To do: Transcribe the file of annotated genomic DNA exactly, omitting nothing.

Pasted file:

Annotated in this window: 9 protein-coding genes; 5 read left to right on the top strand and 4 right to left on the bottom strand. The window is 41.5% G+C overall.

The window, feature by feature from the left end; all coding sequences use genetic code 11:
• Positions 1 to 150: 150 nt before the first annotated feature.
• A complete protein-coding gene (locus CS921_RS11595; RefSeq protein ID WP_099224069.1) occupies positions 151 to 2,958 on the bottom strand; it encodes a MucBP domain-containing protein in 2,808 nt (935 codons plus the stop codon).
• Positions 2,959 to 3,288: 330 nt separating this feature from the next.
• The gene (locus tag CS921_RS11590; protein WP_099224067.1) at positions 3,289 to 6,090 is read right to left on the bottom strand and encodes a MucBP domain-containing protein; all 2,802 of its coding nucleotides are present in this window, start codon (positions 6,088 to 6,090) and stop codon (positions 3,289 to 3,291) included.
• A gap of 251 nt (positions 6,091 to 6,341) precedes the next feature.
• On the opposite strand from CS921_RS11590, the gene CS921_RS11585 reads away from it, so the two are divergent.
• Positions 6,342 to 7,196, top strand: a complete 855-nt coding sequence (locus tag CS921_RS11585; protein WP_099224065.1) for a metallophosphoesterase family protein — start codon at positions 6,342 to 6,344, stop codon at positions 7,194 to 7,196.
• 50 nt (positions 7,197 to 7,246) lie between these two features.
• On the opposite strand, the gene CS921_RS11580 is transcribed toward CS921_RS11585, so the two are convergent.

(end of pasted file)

Annotated in this window: 9 protein-coding genes; 5 read left to right on the top strand and 4 right to left on the bottom strand. The window is 41.5% G+C overall.

The window, feature by feature from the left end; all coding sequences use genetic code 11:
• Positions 1 to 150: 150 nt before the first annotated feature.
• A complete protein-coding gene (locus CS921_RS11595; RefSeq protein ID WP_099224069.1) occupies positions 151 to 2,958 on the bottom strand; it encodes a MucBP domain-containing protein in 2,808 nt (935 codons plus the stop codon).
• Positions 2,959 to 3,288: 330 nt separating this feature from the next.
• The gene (locus tag CS921_RS11590; protein WP_099224067.1) at positions 3,289 to 6,090 is read right to left on the bottom strand and encodes a MucBP domain-containing protein; all 2,802 of its coding nucleotides are present in this window, start codon (positions 6,088 to 6,090) and stop codon (positions 3,289 to 3,291) included.
• A gap of 251 nt (positions 6,091 to 6,341) precedes the next feature.
• On the opposite strand from CS921_RS11590, the gene CS921_RS11585 reads away from it, so the two are divergent.
• Positions 6,342 to 7,196, top strand: a complete 855-nt coding sequence (locus tag CS921_RS11585; protein WP_099224065.1) for a metallophosphoesterase family protein — start codon at positions 6,342 to 6,344, stop codon at positions 7,194 to 7,196.
• 50 nt (positions 7,197 to 7,246) lie between these two features.
• On the opposite strand, the gene CS921_RS11580 is transcribed toward CS921_RS11585, so the two are convergent.